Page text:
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Gheorghe Vrănceanu was born into a family of poor peasants. He attended primary school in his own village and, while at primary school his teacher, G Arnautescu, realised his great potential. Arnautescu helped Gheorghe to move to Vaslui High School in 1912, where Gheorghe discovered his love of mathematics.
Vrănceanu was awarded an Adamachi scholarship to study at Iasi University, which he entered in 1919, and there he was taught mathematics by Alexandru, Vera Myller, Simeon Sanielevici, Victor Valcovici and Simeon Stoilow, all famous Romanian mathematicians of that time. Vrănceanu was very highly regarded by his professors and, on 15 February 1922, he graduated from the University of Iasi. However, while still a student in his third year, Vrănceanu was appointed, on 1 December 1921, as an assistant to the mathematics seminar at the request of S Sanielevici. After a brilliant undergraduate career Vrănceanu went first to Göttingen in 1923 where he studied under Hilbert, then he went to Rome to study for his doctorate in mathematics.
In Rome Vrănceanu studied under LeviCivita, obtaining his doctorate on 5 November 1924 for a dissertation Sopra una teorema di Weierstrass e le sue applicazioni alla stabilita which gave a new proof of a theorem on the decomposition of analytical functions of more variables and also studied applications of the theorem to mechanics. The examining board consisted of 11 professors, headed by Volterra. His doctoral thesis, and all his earlier publications, concerned applications of analysis to mechanics. Vrănceanu returned to Iasi and, in 1926, still developing ideas suggested by LeviCivita, Vrănceanu discovered the notion of a nonholonomic space. Today this concept is named after Vrănceanu.
Although only 26 years old when he made this remarkable discovery, it quickly turned him into a celebrity. He was appointed a lecturer at Iasi University and then, during 19271928, he was awarded a Rockefeller scholarship to study in France and in the United States. In Paris he worked with Élie Cartan and then he went to the United States where he studied at Harvard University and Princeton University. He met Birkhoff and Veblen and later they became good friends. When his scholarship came to an end he was offered a position as a professor but he preferred to return to Romania, taking up his post in Iasi.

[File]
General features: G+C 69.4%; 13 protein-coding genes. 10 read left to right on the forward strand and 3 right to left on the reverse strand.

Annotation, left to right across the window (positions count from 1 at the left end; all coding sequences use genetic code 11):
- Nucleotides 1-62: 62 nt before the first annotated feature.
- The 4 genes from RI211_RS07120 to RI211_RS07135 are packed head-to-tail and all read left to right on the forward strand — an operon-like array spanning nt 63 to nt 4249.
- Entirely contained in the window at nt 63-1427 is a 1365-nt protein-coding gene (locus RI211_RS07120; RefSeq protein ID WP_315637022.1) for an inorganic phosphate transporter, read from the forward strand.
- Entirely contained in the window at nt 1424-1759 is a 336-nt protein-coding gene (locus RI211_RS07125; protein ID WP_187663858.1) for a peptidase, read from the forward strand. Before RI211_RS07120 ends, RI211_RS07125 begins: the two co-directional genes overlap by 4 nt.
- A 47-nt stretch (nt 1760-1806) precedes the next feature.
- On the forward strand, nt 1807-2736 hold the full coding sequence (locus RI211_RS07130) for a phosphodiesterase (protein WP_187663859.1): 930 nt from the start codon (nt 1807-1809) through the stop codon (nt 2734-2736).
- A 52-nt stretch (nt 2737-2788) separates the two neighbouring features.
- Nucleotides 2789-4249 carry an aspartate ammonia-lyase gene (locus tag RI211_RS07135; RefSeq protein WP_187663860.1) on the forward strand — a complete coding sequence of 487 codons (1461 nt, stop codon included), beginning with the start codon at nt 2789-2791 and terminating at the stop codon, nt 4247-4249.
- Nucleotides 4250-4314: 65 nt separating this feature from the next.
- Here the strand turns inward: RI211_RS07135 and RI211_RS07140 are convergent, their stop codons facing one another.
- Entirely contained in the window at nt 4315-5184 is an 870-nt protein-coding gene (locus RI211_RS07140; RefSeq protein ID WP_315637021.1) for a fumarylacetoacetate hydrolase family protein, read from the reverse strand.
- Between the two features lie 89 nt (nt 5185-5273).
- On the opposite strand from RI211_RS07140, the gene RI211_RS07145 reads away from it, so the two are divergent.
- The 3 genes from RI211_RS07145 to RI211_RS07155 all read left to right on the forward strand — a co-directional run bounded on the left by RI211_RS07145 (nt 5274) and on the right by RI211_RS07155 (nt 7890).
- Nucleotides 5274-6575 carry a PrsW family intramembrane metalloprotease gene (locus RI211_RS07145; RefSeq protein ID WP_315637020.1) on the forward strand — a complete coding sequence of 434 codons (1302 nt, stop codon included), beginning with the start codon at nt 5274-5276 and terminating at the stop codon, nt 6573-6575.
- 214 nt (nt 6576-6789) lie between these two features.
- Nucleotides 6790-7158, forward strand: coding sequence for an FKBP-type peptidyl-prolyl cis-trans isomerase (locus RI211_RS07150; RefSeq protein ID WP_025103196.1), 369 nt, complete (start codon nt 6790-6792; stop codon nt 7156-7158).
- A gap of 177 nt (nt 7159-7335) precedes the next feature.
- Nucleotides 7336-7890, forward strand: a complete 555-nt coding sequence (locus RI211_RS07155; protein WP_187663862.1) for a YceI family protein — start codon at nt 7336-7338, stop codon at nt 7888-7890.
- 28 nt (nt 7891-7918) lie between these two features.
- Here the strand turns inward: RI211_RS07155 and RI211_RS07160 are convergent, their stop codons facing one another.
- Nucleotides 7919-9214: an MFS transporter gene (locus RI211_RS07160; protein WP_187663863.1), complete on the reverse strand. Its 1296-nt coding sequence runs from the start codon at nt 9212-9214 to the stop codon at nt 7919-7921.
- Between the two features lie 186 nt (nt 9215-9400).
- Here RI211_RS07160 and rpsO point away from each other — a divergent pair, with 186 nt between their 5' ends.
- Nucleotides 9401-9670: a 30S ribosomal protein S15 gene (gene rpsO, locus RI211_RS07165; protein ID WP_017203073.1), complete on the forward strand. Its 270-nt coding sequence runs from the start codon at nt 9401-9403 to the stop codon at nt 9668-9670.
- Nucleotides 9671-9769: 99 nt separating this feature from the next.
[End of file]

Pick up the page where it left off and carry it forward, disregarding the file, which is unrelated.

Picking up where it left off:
In 1929 Vrănceanu moved to Cernauti University where he was appointed professor of analytical geometry, then still at Cernauti he was appointed professor of Differential and Integral Geometry in the following year. After 10 years of great mathematical activity at Cernauti University, he was asked to fill in the professorship at Bucharest University which had become vacant on the death of Gheorghe Țițeica in 1939. In 1948 Vrănceanu was appointed Head of Geometry and Topology at Bucharest University. He retired from his chair in 1970, continuing to take an active interest in mathematics at the university.
During his time at Cernauti University Vrănceanu became known as one of the leading geometers in the world. In 1928 at the International Congress of Mathematics in Bologna, the notion of a nonholonomic space which he had discovered was studied by Schouten and Cartan. Meanwhile Vrănceanu made new discoveries in global geometry.